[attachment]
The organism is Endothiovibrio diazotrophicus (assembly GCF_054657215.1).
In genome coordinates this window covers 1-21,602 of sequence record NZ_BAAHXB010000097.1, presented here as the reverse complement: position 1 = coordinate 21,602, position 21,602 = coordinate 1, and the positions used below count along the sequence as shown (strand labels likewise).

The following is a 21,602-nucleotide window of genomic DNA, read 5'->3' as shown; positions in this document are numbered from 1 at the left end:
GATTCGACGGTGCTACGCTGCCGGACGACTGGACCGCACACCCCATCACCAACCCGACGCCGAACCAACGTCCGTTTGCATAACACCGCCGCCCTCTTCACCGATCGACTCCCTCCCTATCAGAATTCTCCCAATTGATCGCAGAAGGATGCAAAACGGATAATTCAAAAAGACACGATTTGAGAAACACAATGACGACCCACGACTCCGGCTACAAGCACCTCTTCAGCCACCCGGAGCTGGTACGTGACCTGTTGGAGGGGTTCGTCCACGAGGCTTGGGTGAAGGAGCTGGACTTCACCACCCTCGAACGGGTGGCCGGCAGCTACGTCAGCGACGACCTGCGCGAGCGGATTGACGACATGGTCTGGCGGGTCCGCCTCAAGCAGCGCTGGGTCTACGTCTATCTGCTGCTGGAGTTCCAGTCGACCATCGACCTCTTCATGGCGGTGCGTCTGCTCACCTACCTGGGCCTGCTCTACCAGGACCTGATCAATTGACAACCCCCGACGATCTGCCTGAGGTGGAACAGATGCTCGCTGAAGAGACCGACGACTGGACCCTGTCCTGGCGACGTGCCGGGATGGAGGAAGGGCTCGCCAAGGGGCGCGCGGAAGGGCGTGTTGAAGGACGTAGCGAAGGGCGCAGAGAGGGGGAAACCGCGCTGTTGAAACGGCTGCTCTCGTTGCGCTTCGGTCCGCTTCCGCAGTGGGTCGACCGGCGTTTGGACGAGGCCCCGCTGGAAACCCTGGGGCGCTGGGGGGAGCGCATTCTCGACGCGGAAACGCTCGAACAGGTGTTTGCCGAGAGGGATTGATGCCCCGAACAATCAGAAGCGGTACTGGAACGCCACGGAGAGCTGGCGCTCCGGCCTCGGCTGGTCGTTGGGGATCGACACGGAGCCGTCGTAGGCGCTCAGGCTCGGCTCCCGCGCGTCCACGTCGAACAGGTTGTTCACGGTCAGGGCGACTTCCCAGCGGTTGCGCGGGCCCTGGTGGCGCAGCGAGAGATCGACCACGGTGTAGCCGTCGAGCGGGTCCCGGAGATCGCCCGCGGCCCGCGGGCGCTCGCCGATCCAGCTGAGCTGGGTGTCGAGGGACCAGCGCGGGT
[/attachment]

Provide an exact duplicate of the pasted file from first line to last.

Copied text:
The organism is Endothiovibrio diazotrophicus (assembly GCF_054657215.1).
In genome coordinates this window covers 1-21,602 of sequence record NZ_BAAHXB010000097.1, presented here as the reverse complement: position 1 = coordinate 21,602, position 21,602 = coordinate 1, and the positions used below count along the sequence as shown (strand labels likewise).

The following is a 21,602-nucleotide window of genomic DNA, read 5'->3' as shown; positions in this document are numbered from 1 at the left end:
GATTCGACGGTGCTACGCTGCCGGACGACTGGACCGCACACCCCATCACCAACCCGACGCCGAACCAACGTCCGTTTGCATAACACCGCCGCCCTCTTCACCGATCGACTCCCTCCCTATCAGAATTCTCCCAATTGATCGCAGAAGGATGCAAAACGGATAATTCAAAAAGACACGATTTGAGAAACACAATGACGACCCACGACTCCGGCTACAAGCACCTCTTCAGCCACCCGGAGCTGGTACGTGACCTGTTGGAGGGGTTCGTCCACGAGGCTTGGGTGAAGGAGCTGGACTTCACCACCCTCGAACGGGTGGCCGGCAGCTACGTCAGCGACGACCTGCGCGAGCGGATTGACGACATGGTCTGGCGGGTCCGCCTCAAGCAGCGCTGGGTCTACGTCTATCTGCTGCTGGAGTTCCAGTCGACCATCGACCTCTTCATGGCGGTGCGTCTGCTCACCTACCTGGGCCTGCTCTACCAGGACCTGATCAATTGACAACCCCCGACGATCTGCCTGAGGTGGAACAGATGCTCGCTGAAGAGACCGACGACTGGACCCTGTCCTGGCGACGTGCCGGGATGGAGGAAGGGCTCGCCAAGGGGCGCGCGGAAGGGCGTGTTGAAGGACGTAGCGAAGGGCGCAGAGAGGGGGAAACCGCGCTGTTGAAACGGCTGCTCTCGTTGCGCTTCGGTCCGCTTCCGCAGTGGGTCGACCGGCGTTTGGACGAGGCCCCGCTGGAAACCCTGGGGCGCTGGGGGGAGCGCATTCTCGACGCGGAAACGCTCGAACAGGTGTTTGCCGAGAGGGATTGATGCCCCGAACAATCAGAAGCGGTACTGGAACGCCACGGAGAGCTGGCGCTCCGGCCTCGGCTGGTCGTTGGGGATCGACACGGAGCCGTCGTAGGCGCTCAGGCTCGGCTCCCGCGCGTCCACGTCGAACAGGTTGTTCACGGTCAGGGCGACTTCCCAGCGGTTGCGCGGGCCCTGGTGGCGCAGCGAGAGATCGACCACGGTGTAGCCGTCGAGCGGGTCCCGGAGATCGCCCGCGGCCCGCGGGCGCTCGCCGATCCAGCTGAGCTGGGTGTCGAGGGACCAGCGCGGGT